There are many talks of interest upcoming at this year's ARNOVA (Association for Research on Nonprofit Organizations and Voluntary Action) annual conference this week, which is being held in San Diego. ARNOVA has long had an active and vibrant "Public Policy, Law, Regulation, and Advocacy” track, with leading international scholars of nonprofit law presenting. Here are a few of the sessions happening tomorrow (Thursday):
Public Policy Impacts on Nonprofits: Barriers, Mandates, Building Capacity to Engage, Chaired by Sasha Zarins (Lilly Family School of Philanthropy), 11 am.
Policy and Legal Constraints on Civil Society and Civic Space: China, Hungary, Israel and Turkey in Comparative Perspective, convened by Mark Sidel (Wisconsin), 2:15.
Closing or Changing Space? The Role of CSOs in Explaining Why Countries Change Laws Governing Civil Society, chaired by Anthony James DeMattee (Indiana), 4 pm
Monday, November 4, 2019
Where are we on the regulation of charity fifty years after Congress passed the Tax Reform Act of 1969? My colleague Tony Infanti and I along with our Pitt Law Students of the Pitt Tax Review hosted six scholars and two practitioners as commenters on Friday November 1 to consider that question. The symposium was entitled The 1969 Tax Reform Act and Charities: Fifty Years Later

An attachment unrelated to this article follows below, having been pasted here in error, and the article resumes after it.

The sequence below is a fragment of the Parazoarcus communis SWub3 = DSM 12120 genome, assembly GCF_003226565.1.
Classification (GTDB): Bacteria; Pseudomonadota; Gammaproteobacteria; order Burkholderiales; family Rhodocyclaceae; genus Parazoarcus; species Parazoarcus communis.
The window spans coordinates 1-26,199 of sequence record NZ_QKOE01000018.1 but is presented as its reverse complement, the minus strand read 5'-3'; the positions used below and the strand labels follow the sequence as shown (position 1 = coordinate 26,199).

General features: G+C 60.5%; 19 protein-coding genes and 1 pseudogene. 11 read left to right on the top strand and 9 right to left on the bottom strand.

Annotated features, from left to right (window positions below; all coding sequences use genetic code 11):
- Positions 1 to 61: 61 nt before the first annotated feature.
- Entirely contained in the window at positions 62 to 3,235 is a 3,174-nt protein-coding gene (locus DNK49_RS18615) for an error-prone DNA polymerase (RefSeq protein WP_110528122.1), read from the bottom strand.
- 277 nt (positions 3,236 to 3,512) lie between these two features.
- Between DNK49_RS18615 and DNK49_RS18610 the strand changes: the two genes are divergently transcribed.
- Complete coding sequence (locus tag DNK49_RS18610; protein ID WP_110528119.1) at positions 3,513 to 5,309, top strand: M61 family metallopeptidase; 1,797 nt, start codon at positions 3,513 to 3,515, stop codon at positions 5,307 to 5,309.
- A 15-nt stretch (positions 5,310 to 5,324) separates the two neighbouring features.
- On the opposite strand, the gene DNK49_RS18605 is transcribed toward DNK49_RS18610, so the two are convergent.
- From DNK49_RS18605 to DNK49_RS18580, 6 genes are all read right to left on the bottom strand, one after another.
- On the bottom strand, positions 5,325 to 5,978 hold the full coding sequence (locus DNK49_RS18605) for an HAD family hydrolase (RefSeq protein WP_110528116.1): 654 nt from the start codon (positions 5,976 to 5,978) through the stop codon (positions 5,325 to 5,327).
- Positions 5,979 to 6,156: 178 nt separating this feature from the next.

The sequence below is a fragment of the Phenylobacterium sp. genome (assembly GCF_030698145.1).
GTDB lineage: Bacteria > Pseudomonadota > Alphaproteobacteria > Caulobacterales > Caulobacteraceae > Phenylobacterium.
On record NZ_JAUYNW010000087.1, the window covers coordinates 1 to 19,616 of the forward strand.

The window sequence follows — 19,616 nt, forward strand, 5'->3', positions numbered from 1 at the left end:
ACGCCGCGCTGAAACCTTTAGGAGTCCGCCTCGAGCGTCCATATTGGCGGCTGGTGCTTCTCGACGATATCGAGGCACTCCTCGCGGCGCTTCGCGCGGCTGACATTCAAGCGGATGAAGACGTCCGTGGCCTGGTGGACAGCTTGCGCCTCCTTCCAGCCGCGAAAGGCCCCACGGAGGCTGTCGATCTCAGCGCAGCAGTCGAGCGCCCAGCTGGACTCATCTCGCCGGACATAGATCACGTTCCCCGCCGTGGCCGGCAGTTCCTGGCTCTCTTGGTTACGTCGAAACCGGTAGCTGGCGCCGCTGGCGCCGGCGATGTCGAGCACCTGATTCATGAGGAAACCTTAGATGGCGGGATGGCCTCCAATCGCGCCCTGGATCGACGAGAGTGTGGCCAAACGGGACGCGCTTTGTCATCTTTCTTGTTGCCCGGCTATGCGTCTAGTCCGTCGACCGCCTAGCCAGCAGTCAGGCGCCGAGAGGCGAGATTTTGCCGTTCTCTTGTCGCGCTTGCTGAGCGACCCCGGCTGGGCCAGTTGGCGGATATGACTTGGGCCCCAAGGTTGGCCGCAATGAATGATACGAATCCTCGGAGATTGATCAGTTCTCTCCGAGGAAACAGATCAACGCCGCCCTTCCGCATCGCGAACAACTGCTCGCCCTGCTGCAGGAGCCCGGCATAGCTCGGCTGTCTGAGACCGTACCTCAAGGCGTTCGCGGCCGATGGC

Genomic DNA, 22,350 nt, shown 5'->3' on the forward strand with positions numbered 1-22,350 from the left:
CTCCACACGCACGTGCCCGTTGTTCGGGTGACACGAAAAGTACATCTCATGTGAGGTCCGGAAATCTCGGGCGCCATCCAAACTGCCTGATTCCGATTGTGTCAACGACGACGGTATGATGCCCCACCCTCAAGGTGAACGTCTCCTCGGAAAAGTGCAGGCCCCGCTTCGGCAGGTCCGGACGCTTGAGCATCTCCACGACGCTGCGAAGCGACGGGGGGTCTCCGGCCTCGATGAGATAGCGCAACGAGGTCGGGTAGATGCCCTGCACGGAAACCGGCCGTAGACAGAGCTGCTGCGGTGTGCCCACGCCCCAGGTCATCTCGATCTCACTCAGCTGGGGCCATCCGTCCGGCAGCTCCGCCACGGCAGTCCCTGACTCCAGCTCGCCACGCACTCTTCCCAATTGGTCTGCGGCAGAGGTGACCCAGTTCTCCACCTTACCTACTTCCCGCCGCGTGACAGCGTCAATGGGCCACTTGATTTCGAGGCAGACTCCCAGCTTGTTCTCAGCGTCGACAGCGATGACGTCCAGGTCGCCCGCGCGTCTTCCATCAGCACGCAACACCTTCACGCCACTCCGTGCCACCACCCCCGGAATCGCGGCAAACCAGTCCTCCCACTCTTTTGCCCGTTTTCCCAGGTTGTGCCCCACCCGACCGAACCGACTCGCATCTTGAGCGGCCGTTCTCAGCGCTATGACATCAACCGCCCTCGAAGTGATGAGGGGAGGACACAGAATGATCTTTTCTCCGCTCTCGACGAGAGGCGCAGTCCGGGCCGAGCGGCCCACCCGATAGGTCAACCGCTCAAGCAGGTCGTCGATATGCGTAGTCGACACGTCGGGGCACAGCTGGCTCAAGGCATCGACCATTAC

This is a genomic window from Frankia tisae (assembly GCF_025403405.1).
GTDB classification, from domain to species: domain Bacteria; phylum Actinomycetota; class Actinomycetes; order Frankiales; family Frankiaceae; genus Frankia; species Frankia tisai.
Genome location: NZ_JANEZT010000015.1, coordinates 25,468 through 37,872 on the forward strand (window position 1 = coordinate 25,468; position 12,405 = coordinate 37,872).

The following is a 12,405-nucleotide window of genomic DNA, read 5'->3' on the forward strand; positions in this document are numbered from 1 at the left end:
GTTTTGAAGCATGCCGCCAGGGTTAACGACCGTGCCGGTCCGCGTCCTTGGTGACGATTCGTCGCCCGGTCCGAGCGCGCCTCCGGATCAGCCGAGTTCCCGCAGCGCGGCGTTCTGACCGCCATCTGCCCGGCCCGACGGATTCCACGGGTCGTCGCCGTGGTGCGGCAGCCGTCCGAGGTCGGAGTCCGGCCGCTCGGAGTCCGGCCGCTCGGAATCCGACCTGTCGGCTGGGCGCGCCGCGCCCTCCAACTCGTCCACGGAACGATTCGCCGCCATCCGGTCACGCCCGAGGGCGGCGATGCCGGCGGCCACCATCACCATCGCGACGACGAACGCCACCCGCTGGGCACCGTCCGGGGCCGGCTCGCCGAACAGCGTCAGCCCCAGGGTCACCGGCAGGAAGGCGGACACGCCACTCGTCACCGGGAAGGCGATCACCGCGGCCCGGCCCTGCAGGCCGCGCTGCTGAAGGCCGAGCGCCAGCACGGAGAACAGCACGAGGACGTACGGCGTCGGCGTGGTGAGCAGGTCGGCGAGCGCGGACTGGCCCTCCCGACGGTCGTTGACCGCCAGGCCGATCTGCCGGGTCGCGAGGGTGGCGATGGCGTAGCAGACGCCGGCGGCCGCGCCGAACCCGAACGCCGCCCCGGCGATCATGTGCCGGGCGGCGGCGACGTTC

Natural questions arise: (1) What was that act’s goal with respect to Charity? With respect to tax? (2) Did it accomplish these goals? (3) Are those goals still relevant today? (4) What goals might suggest themselves today? (5) Do we have the ability to make those changes that are needed? In our conversations we did not answer all of those questions, but we sure tried.